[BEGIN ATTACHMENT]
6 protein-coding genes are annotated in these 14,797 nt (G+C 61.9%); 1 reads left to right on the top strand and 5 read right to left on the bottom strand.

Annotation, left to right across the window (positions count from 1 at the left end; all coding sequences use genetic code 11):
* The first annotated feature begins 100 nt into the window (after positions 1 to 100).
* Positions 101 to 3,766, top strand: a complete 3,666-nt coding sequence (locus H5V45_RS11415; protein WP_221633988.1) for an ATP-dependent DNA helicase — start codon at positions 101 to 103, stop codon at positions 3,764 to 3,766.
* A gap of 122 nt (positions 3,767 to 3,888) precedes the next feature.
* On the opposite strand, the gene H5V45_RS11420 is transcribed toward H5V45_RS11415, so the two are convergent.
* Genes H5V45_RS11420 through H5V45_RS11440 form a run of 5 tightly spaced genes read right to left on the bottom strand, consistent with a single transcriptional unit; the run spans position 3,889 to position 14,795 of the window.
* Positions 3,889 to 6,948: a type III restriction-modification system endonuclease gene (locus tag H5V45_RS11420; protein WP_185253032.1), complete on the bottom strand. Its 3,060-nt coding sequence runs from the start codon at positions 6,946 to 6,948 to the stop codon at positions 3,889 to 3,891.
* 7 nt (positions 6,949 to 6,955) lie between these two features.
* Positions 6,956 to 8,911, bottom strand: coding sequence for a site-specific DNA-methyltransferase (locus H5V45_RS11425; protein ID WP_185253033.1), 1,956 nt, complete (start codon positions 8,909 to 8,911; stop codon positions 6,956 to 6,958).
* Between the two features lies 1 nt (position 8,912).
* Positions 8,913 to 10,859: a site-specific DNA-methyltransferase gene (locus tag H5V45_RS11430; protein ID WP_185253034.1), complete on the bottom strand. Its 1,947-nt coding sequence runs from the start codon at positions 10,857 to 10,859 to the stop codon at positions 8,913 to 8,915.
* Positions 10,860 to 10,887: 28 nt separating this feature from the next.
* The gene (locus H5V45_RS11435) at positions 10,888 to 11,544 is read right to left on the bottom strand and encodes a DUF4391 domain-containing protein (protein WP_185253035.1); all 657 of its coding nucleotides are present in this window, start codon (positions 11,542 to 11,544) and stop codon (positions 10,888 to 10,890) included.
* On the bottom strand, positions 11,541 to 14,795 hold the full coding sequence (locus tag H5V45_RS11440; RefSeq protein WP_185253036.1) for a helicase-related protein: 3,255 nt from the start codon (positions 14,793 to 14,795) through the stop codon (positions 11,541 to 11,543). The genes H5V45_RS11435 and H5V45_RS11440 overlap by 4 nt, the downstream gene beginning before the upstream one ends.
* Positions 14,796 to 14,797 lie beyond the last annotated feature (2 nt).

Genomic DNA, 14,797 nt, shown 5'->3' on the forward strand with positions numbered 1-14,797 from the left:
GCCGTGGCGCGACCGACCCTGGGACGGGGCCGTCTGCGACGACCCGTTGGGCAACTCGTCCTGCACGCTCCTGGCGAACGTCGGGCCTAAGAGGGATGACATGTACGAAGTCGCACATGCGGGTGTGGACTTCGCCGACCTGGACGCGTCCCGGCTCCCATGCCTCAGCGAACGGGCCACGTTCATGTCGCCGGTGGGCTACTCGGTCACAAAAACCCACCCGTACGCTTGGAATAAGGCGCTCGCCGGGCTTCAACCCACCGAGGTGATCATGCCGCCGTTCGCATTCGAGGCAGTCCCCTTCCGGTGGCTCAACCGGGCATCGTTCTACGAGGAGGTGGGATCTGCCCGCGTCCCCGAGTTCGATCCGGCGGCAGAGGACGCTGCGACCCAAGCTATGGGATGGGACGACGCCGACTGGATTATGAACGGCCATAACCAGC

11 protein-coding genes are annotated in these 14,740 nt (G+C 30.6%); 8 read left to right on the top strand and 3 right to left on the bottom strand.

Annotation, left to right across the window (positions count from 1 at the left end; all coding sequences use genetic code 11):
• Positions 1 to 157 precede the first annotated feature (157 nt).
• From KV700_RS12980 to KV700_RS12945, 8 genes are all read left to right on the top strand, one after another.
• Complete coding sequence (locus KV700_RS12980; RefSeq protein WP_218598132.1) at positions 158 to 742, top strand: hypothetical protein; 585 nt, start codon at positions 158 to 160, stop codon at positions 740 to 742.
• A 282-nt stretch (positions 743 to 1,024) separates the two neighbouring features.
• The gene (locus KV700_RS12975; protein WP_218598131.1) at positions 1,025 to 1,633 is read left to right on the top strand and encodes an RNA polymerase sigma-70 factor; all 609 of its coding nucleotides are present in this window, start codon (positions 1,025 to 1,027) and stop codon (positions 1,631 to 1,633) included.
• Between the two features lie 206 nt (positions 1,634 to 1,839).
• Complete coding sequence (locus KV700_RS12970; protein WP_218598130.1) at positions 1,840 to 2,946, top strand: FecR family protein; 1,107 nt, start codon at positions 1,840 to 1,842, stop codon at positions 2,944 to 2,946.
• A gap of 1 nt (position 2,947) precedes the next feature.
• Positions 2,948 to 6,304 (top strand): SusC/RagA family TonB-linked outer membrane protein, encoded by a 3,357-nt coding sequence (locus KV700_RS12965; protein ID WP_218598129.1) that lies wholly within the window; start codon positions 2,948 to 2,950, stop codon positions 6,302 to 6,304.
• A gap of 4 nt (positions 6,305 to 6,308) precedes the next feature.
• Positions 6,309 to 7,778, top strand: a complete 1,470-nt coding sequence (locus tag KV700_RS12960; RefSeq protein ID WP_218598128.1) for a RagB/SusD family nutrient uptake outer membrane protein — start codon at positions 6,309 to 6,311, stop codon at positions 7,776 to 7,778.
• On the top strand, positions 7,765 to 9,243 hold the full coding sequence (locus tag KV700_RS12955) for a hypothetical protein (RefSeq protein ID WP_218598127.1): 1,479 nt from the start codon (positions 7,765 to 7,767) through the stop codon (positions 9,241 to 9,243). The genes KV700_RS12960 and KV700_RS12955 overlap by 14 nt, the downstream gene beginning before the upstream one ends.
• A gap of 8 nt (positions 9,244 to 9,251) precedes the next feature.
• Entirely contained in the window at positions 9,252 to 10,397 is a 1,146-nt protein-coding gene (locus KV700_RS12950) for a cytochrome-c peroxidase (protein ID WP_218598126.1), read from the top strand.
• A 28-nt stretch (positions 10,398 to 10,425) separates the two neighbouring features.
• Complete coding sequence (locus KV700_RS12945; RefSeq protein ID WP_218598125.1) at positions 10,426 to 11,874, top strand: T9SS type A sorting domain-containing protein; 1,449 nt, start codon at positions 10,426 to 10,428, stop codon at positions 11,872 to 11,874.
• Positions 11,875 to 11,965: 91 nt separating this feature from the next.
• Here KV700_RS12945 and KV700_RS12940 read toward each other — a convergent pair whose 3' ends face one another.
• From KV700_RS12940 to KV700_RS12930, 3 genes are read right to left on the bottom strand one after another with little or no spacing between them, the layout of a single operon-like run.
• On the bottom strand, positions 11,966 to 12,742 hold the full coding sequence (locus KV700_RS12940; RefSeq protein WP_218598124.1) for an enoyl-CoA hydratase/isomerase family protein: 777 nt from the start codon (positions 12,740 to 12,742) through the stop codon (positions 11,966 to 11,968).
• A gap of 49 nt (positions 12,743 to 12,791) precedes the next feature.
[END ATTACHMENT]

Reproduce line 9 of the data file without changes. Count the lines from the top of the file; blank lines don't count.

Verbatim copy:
* 7 nt (positions 6,949 to 6,955) lie between these two features.